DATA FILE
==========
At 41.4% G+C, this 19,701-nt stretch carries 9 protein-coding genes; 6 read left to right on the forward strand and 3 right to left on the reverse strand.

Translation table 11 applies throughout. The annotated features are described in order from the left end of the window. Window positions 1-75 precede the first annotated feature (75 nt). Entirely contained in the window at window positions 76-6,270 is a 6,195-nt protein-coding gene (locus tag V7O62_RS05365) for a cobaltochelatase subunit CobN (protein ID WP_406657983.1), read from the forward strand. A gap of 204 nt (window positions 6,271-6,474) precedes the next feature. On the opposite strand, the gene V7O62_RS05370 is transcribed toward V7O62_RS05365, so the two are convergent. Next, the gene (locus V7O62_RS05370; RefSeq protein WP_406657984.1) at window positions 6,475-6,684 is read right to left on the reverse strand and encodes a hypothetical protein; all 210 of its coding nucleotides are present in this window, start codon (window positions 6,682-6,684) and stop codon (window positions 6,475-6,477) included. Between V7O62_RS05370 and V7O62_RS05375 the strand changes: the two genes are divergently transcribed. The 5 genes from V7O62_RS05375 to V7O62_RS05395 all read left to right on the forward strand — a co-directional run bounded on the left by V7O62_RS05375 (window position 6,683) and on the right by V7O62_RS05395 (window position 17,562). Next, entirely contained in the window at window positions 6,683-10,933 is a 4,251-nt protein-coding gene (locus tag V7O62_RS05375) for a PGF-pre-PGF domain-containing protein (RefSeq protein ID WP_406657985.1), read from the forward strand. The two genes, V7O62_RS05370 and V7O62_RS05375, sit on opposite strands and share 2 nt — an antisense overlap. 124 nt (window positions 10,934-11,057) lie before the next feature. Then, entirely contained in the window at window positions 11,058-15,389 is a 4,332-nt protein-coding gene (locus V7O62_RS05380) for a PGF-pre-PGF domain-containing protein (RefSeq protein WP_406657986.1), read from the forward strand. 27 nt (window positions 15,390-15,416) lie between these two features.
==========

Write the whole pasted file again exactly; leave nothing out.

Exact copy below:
At 41.4% G+C, this 19,701-nt stretch carries 9 protein-coding genes; 6 read left to right on the forward strand and 3 right to left on the reverse strand.

Translation table 11 applies throughout. The annotated features are described in order from the left end of the window. Window positions 1-75 precede the first annotated feature (75 nt). Entirely contained in the window at window positions 76-6,270 is a 6,195-nt protein-coding gene (locus tag V7O62_RS05365) for a cobaltochelatase subunit CobN (protein ID WP_406657983.1), read from the forward strand. A gap of 204 nt (window positions 6,271-6,474) precedes the next feature. On the opposite strand, the gene V7O62_RS05370 is transcribed toward V7O62_RS05365, so the two are convergent. Next, the gene (locus V7O62_RS05370; RefSeq protein WP_406657984.1) at window positions 6,475-6,684 is read right to left on the reverse strand and encodes a hypothetical protein; all 210 of its coding nucleotides are present in this window, start codon (window positions 6,682-6,684) and stop codon (window positions 6,475-6,477) included. Between V7O62_RS05370 and V7O62_RS05375 the strand changes: the two genes are divergently transcribed. The 5 genes from V7O62_RS05375 to V7O62_RS05395 all read left to right on the forward strand — a co-directional run bounded on the left by V7O62_RS05375 (window position 6,683) and on the right by V7O62_RS05395 (window position 17,562). Next, entirely contained in the window at window positions 6,683-10,933 is a 4,251-nt protein-coding gene (locus tag V7O62_RS05375) for a PGF-pre-PGF domain-containing protein (RefSeq protein ID WP_406657985.1), read from the forward strand. The two genes, V7O62_RS05370 and V7O62_RS05375, sit on opposite strands and share 2 nt — an antisense overlap. 124 nt (window positions 10,934-11,057) lie before the next feature. Then, entirely contained in the window at window positions 11,058-15,389 is a 4,332-nt protein-coding gene (locus V7O62_RS05380) for a PGF-pre-PGF domain-containing protein (RefSeq protein WP_406657986.1), read from the forward strand. 27 nt (window positions 15,390-15,416) lie between these two features.